“I think some of it is a discrimination, and by that I don’t refer entirely to race,” Pomerantz said. “I’m referring to his height. If you go back and read what the leading lights of the sports media were writing at that time, they were calling him a pituitary goon and a circus freak. He enters a feet-on-the-floor game and transforms it. He takes it vertical above the rim and makes it his.

“In that 100-point game, there’s one foot dragging in the old days, and that’s with the set shooters and so forth who are still in the game, and one foot lunging into the modern day. That’s a more athletically luminous type of game, faster and higher, and that foot was Wilt’s.

“He was always the favorite. You don’t look at him and think underdog. He was bigger, stronger and faster than everyone. It’s kind of like those Rocky movies. Not many people are rooting for Apollo Creed. So this was Wilt’s cross to bear. He and Russell had some fantastic battles. In fact, this season ended for Wilt all too typically — in Game 7 of the NBA conference finals losing to Russell on a controversial shot that Sam Jones made with just a few seconds to play.

“In this year when Wilt averages 50 points a game and throws down the 100-point thunderbolt in Hershey, Russell was named the MVP. Think about that.”

Chamberlain’s numbers from that 1961-62 season are inconceivable today. He averaged 48.5 minutes a game. NBA games are 48 minutes long. The Warriors played ten overtime contests that year. In addition to his 50.4 points per game on 50.6 percent shooting, he averaged 25.7 rebounds a game. Of the top ten single-game scoring totals in NBA history, Chamberlain authored six.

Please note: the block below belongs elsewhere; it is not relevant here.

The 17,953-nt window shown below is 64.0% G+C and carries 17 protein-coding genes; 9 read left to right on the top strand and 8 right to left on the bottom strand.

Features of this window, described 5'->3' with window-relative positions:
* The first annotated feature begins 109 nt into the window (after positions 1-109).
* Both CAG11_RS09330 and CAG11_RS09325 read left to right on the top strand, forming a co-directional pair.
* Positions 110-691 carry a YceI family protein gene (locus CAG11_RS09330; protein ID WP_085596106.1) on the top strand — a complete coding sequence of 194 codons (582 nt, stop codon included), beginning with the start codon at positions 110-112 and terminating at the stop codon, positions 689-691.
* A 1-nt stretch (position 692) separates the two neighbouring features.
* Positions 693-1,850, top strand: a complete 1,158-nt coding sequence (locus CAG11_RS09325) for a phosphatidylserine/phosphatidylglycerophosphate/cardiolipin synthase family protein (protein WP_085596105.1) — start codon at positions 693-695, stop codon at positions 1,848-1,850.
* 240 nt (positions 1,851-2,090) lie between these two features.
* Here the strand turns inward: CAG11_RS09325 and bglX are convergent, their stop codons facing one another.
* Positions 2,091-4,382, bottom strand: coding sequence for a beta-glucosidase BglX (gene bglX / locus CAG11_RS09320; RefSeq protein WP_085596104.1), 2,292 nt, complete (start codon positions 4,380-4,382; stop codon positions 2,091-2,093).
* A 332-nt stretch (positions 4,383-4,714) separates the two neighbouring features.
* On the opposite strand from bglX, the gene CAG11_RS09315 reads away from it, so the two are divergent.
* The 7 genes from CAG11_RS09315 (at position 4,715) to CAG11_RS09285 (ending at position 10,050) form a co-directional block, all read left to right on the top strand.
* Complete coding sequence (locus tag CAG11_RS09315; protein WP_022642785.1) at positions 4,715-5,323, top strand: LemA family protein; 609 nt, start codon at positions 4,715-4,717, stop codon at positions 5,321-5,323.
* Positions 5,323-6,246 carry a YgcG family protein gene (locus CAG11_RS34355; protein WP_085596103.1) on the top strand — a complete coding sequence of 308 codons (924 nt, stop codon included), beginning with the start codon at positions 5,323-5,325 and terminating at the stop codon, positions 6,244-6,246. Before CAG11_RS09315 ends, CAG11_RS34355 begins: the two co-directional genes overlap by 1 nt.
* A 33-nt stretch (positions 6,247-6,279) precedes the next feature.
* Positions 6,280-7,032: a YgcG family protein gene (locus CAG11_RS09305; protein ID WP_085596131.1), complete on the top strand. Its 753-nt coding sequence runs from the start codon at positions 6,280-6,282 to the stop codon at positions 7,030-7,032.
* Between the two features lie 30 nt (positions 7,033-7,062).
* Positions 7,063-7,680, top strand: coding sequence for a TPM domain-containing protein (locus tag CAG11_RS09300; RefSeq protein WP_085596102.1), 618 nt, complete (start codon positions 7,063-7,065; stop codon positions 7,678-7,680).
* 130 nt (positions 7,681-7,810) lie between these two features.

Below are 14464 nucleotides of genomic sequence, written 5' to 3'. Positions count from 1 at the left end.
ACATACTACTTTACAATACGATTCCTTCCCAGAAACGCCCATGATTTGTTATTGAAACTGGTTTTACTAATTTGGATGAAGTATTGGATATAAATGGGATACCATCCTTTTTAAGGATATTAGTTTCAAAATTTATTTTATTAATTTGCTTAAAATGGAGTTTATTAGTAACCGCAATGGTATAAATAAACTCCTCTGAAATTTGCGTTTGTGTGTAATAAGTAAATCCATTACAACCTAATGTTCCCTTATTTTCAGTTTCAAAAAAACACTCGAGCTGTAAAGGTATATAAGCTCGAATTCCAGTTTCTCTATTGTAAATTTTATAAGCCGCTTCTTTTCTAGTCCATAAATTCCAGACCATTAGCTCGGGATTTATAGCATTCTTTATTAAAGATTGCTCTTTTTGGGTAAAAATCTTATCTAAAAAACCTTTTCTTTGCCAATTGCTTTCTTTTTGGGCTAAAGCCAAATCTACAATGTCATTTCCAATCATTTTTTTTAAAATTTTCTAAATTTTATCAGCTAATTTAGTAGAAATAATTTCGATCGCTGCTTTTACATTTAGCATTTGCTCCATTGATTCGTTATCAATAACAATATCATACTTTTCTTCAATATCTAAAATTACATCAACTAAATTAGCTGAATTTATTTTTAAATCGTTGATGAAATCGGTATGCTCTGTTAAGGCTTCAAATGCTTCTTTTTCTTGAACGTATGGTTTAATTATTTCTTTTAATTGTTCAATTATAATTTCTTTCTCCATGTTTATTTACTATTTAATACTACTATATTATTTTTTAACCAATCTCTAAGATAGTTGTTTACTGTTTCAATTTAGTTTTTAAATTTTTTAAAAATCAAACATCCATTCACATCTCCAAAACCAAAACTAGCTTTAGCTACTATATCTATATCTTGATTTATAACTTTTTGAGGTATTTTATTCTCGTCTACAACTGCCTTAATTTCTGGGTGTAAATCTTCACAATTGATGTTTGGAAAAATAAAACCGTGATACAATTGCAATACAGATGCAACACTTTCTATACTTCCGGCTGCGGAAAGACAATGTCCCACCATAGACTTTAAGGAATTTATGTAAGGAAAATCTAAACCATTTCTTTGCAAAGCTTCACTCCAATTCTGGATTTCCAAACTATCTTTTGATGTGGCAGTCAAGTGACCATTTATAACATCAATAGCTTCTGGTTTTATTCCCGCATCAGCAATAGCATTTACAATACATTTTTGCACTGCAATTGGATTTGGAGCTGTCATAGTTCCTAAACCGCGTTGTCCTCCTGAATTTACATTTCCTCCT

The box score from Hershey shows he made 36 of 63 shots from the floor in the Warriors’ 169-147 victory. For a 51 percent career free-throw shooter, his most amazing accomplishment was hitting 28 of 32 foul shots.

“That’s the real miracle of Hershey, of course,” Pomerantz said. “Wilt was a terrible free throw shooter. He was kind of the pre-modern day Shaq. And years later, when there was talk that he was going to fight Muhammad Ali, Wilt’s father pulled him aside and said, ‘Wilt, don’t you think you might be a little better served practicing free throws?’

“But this was the year he shot them underhanded. So it’s his least athletic-looking move on the court, where he’s putting the ball between his legs, he’s dipping down low, his knees flare out wide. He kind of looks like an adult trying to sit in a kindergartner’s chair. But it worked. Eighty-seven percent, and he never replicated that, unless it was in his dreams.”

Today’s sports world would have reverberated for weeks. Fifty years ago, basketball fans got a couple of lines in the paper the next morning, maybe a box score if they were lucky. Chamberlain, who died in 1999 at age 63, drove Knicks forward Willie Naulls back to New York after the game and celebrated in his Harlem nightclub, Big Wilt’s Smalls Paradise.